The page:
Tracking Racial Incidence of Missing Black People has a Technological Edge. Meet the couple who create an App to improve results of this particular Atrocity.
James Samuel, Jr. and his wife, Evelyn, an African American couple who wanted to minimize and prevent personal and community security issues, Anjel Tech sends information to loved ones in real-time, efficiently and discretely. The app has the potential to decrease the number of dangerous incidents young Black people often face and give their families peace of mind.
As racial injustice continues across the country, HBCUs are experiencing an increase in student enrollment considering students are becoming more intentional about feeling safe and understood. Unfortunately, students heading to college or back from the summer break have to contend with an ugly American truth: safety is not equitable on campus. A new study published by Southern Methodist University’s Dominique Baker and UC Berkeley’s Tolani Britton recently showed that enrollment of Black first-time college students climbed at HBCUs in states where hate crime reports increased.
Many of the neighborhoods where HBCUs are located are being subjected to gentrification, where middle class and affluent residents, along with new business and luxury properties, are moving in and displacing low-income locals. Atlanta has been cited as the most gentrifying city in the country and houses four prestigious HBCUs (Spelman College, Clark Atlanta University, Morehouse College & Morehouse School of Medicine). Students are at risk of facing more personal security issues off-campus, on their way to activities or class, including instances of police brutality, and even clashes with new residents. As recently as 2019, Howard University students faced issues with individuals walking their dogs on campus without picking up after them. Living in gentrified neighborhoods can also prove to be costly for students, and students face complaints from neighbors due to their presence as reported by The Undefeated.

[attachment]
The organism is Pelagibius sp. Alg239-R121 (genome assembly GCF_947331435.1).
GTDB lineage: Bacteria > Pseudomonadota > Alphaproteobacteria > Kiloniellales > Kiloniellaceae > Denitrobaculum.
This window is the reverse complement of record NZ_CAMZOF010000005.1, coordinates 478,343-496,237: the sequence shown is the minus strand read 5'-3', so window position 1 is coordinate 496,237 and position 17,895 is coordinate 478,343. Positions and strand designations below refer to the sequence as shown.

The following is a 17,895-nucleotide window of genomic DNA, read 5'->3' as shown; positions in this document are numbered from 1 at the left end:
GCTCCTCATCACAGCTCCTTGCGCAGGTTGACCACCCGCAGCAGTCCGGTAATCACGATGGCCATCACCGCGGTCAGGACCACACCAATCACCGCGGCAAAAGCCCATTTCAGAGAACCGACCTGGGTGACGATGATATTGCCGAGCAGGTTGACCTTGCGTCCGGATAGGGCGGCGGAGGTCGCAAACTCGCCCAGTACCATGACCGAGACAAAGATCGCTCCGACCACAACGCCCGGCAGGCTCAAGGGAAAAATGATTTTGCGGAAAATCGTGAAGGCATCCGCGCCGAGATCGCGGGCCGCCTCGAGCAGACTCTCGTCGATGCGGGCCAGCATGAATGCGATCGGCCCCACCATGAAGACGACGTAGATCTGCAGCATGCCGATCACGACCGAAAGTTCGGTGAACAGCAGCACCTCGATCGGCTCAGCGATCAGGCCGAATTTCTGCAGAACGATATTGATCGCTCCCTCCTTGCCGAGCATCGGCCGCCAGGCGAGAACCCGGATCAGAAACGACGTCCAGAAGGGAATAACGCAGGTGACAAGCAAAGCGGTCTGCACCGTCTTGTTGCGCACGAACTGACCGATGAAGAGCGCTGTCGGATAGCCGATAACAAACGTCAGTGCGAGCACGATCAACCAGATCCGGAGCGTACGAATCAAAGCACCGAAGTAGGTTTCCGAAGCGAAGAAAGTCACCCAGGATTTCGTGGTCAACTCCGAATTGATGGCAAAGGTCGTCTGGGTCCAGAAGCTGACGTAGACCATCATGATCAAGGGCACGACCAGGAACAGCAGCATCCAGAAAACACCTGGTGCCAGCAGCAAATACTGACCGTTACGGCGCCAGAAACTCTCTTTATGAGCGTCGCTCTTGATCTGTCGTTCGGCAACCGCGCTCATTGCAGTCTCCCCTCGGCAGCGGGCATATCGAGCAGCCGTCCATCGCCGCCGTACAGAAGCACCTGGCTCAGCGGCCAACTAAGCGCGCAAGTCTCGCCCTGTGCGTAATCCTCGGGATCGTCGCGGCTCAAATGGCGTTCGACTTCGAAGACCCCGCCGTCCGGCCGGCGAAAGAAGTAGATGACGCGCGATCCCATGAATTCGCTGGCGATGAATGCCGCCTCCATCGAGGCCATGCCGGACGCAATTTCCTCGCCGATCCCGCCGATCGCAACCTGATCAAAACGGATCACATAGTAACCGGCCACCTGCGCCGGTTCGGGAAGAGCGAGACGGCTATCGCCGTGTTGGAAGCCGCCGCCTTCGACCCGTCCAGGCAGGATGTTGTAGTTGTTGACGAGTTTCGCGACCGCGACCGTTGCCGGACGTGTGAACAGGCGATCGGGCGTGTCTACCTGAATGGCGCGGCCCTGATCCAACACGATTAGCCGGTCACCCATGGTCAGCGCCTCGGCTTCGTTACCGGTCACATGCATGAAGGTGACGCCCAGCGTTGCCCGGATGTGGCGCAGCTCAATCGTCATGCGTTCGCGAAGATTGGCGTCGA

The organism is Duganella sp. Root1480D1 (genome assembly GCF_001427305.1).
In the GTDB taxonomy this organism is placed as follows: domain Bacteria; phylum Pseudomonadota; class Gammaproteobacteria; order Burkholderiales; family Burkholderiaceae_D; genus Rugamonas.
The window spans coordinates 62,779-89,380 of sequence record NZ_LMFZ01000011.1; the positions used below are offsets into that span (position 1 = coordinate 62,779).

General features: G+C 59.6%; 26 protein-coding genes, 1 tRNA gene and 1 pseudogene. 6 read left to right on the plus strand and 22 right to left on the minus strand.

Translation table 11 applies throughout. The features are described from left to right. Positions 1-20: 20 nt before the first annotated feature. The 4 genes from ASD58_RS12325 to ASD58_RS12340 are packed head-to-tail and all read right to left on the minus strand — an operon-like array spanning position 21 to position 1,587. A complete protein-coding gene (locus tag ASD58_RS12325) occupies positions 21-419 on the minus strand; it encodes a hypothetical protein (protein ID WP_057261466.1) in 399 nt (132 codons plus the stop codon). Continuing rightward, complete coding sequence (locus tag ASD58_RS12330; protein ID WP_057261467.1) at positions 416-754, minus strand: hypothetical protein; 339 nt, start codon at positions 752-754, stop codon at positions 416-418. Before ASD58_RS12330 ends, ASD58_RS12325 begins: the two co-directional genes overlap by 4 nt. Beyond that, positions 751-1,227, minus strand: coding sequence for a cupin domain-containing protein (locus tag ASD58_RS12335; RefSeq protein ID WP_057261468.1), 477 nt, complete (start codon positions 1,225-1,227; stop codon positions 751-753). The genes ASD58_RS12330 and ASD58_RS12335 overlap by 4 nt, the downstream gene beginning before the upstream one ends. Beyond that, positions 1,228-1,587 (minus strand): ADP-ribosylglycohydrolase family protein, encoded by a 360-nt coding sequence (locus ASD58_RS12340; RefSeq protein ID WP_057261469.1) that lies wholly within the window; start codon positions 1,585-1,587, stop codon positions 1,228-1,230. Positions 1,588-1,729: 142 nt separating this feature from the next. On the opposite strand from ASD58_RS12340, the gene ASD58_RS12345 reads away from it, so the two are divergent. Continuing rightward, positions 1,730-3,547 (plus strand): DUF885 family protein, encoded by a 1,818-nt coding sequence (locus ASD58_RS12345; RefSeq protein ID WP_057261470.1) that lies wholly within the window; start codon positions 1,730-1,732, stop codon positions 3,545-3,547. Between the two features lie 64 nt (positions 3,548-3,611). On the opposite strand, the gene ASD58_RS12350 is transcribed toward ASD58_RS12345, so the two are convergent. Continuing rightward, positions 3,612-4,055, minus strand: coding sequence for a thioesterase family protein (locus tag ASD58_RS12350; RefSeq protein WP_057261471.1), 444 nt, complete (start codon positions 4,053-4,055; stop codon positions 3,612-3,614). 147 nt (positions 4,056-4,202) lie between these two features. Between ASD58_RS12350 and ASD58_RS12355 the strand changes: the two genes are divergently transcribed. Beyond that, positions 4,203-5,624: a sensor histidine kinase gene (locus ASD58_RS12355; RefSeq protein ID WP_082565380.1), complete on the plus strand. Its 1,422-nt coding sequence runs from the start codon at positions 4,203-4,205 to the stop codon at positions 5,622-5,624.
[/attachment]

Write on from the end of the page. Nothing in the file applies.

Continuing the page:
Along with challenges on campus, young Black Americans are also going missing at alarming rates around the country, with the most recent cases of Jelani Day and Daniel Robinson coming to the forefront due to the lack of coverage and law enforcement assistance. Unfortunately, many of these cases do not have happy endings. Young people deserve to be safe, whether going to class or to the grocery store. Hate crimes and these off-campus challenges should be addressed both systemically and through community efforts to make sure each young college student walking onto campuses this school year feels safe, regardless if they are attending an HBCU or not.
Parents have a unique role in student safety. Every parent should remind their student of three safety tips:
1. Make a safety plan. Have conversations about the potential types of issues they might experience on and off-campus, discussing what to do if the student feels unsafe. Ensure they understand the community safety resources available to them and when to leverage each.
2. The power of video. This year, the world saw the power of video to capture the unbiased record of events necessary to bring about accountability and administer justice in the murder of George Floyd by Derek Chauvin. Recording and live-streaming video when a student feels unsafe is an essential way to both scare off offenders and to increase the potential for accountability. An app such as ANJEL Tech, which turns any smartphone into a bodycam, would be useful in such situations.
3. The importance of sharing location. Saying to a child, “text me when you get there” is an outdated behavior. Leverage technology to share real-time locations with family and friends. Someone should always know where the student is so that they can be there to help or call for help if the student is in danger.